# .

The Classical Heisenberg model is the n = 3 case of the n-vector model, one of the models used in statistical physics to model ferromagnetism, and other phenomena.

Definition

It can be formulated as follows: take a d-dimensional lattice, and a set of spins of the unit length

$$\vec{s}_i \in \mathbb{R}^3, |\vec{s}_i|=1\quad (1),$$

each one placed on a lattice node.

The model is defined through the following Hamiltonian:

$$\mathcal{H} = -\sum_{i,j} \mathcal{J}_{ij} \vec{s}_i \cdot \vec{s}_j\quad (2)$$

with

$$\mathcal{J}_{ij} = \begin{cases} J & \mbox{if }i, j\mbox{ are neighbors} \\ 0 & \mbox{else.}\end{cases}$$

a coupling between spins.
Properties

Polyakov has conjectured that, in dimension 2, as opposed to the classical XY model, there is no dipole phase for any T>0; i.e. at non-zero temperature the correlations cluster exponentially fast.[1]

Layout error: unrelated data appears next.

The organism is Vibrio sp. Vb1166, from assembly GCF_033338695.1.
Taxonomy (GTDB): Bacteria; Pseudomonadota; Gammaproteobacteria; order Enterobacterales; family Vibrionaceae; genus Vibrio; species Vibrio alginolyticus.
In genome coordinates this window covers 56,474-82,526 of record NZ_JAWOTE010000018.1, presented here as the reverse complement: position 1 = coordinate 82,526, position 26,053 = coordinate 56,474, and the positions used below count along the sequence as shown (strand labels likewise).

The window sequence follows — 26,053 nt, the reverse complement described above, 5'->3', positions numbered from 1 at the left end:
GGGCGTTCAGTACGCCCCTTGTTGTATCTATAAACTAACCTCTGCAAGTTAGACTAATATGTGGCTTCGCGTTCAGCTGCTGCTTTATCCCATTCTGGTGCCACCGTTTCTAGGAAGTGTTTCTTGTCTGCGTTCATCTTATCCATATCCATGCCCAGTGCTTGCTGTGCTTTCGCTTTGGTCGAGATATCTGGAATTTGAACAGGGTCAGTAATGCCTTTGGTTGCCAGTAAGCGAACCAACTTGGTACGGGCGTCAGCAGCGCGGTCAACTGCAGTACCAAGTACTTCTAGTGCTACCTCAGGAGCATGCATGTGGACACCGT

The general mathematical formalism used to describe and solve the Heisenberg model and certain generalizations is developed in the article on the Potts model.

In the continuum limit the Heisenberg model (2) gives the following equation of motion

$$\vec{S}_{t}=\vec{S}\wedge \vec{S}_{xx}.$$

This equation is called the continuous classical Heisenberg ferromagnet equation or shortly Heisenberg model and is integrable in the soliton sense. It admits several integrable and nonintegrable generalizations like Landau-Lifshitz equation, Ishimori equation and so on.

Heisenberg model (quantum)
Ising model
Classical XY model
Magnetism
Ferromagnetism
Landau-Lifshitz equation
Ishimori equation

References

^ Polyakov, A.M. (1975). Phys.Letts. B 59. Bibcode 1975PhLB...59...79P. doi:10.1016/0370-2693(75)90161-6. http://www.sciencedirect.com/science/article/pii/0370269375901616.